Menu

Taking Handmade Britain to a Global Market

Folksy

Photo: CC by Nottinghamhack via Flickr

With the UK’s economy improving and attitudes towards women in business shifting – albeit gradually – has there ever been a better time for women to take the initiative and become entrepreneurs?

The time is now

While Britain’s economic near-future does, for the time being, remain wobbly, it seems that the worst is now behind us. Taking that along with developments in technology and connectivity, and the growing acceptance of e-commerce, there really has never been a better time to set up shop.

We have the technology

For women, maintaining an online presence is just as integral – if not more so – than getting established on the bricks-and-mortar front. By having a professional website developed and engaging with users across the core social media platforms, the geographical barriers of trading and engaging have well and truly been lifted.

One of the most significant by-products of the gargantuan rise in smartphone and tablet technology has been the uptake of e-commerce and m-commerce. Sites like eBay, of course, thrived even when desktop computers served as the primary platform for accessing the internet. Now, however, more people shop on the site as it has grown even more accessible through simple mobile apps and payment processes. This means more and more people have set up shop on the site, using it as a complementary sales platform to a main website.

Another big name in the e-commerce arena is Etsy, a site specialising in items with a vintage or antique twist, particularly handmade goods. Just like eBay, businesses with brick-and-mortar stores or those run from home can set up shop on Etsy, tapping into the potential offered by the site’s vast number of daily visitors. Sites like Etsy have made things even easier for SMEs looking to reach out from the shores of Britain and tap into a global market. Following a recent update from the quirky retail website, many listings are now viewable in other languages besides English, significantly increasing the reach of UK SMEs utilising Etsy. That said, retail platforms shouldn’t serve as a replacement for a main website, which allows firms to provide their customers with a recognisable brand and central hub.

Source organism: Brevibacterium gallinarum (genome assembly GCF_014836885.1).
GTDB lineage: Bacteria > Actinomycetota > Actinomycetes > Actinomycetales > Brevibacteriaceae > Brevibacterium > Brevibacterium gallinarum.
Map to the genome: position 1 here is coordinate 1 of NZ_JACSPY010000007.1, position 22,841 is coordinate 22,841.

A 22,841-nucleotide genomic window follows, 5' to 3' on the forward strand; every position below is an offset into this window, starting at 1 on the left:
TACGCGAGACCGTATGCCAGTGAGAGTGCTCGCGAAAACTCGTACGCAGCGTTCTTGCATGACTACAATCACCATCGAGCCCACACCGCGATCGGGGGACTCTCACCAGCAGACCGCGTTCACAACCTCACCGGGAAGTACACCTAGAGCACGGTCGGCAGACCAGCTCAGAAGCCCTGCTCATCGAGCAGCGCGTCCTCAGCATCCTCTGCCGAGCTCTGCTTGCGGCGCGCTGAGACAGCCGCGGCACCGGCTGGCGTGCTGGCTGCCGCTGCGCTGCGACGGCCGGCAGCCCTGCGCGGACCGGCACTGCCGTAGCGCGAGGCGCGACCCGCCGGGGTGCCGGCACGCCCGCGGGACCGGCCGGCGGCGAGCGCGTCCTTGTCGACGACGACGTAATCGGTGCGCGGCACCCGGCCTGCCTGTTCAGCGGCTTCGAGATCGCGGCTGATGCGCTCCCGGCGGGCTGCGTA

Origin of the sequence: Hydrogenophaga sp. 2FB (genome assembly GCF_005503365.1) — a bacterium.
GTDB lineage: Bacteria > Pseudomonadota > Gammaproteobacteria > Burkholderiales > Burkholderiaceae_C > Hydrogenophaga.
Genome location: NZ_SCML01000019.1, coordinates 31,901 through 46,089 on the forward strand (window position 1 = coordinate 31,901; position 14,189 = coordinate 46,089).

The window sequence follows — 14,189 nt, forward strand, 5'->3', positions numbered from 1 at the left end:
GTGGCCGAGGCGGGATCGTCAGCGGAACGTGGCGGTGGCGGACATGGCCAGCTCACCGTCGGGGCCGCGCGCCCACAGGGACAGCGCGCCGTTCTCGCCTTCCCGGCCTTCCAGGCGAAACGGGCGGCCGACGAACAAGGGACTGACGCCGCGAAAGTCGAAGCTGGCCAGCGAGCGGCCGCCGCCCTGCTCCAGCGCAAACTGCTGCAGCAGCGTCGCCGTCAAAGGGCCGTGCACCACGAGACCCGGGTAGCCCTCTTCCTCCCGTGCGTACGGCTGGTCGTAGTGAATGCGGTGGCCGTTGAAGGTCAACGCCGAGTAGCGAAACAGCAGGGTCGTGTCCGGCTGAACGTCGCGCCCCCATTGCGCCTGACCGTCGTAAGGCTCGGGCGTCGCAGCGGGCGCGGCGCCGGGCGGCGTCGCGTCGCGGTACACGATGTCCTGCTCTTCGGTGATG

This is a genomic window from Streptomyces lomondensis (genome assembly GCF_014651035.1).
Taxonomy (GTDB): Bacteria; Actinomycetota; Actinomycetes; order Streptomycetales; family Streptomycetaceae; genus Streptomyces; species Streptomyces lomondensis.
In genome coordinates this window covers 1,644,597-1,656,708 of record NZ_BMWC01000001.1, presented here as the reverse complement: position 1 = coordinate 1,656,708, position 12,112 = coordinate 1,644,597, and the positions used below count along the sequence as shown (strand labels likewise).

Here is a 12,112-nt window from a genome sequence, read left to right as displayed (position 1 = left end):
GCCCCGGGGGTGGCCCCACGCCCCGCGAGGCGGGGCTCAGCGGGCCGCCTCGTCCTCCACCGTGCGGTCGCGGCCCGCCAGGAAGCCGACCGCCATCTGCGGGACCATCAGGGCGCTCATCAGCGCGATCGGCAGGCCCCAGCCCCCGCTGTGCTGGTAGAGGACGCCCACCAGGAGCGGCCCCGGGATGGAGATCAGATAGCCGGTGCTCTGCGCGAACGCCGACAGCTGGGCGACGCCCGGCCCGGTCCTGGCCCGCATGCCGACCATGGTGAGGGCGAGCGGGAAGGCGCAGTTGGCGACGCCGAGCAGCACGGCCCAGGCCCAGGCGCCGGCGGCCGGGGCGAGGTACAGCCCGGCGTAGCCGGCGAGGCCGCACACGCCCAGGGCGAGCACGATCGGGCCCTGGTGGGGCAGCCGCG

Just do it

The best advice for women looking to start a business is to get the thinking cap out and just go for it – use social media, network with other businesses in your area where possible, attend any relevant shows or conferences and speak to women who have already established enterprises of their own. With attitudes in the UK towards female professionals – and the opportunities available to them – slowly but surely changing for the better, there’s no doubt that in the near future, we’ll see more British women in business.

Top sales platforms for handmade products
Etsy The world’s largest handmade sales platform. Currently it costs $0.20 to list an item for 4 months and Etsy collect a 3.5% fee on the sale price.
Folksy Aims to be the UK’s leading handmade platform. Folksy currently charges £0.15 + vat to list an item for 4 months and takes a 6% commission on all sales.
Wow Thank You For UK based non mass produced artisans.
Not Mass Produced Potential sellers are hand-picked for this site.
My Own Creation Products listed in the marketplace also appear on Facebook, Twitter and Pinterest. Listings from just 10p per month and there is no commission on sales.
DaWanda Europe’s biggest online marketplace for unique and handmade items. There is no charge to list an item and there is a 5% commission on any item sold.
Not on the High Street Doesn’t accept all sellers. Annual membership fee and commissions.

, , , , ,

No comments yet.

Leave a Reply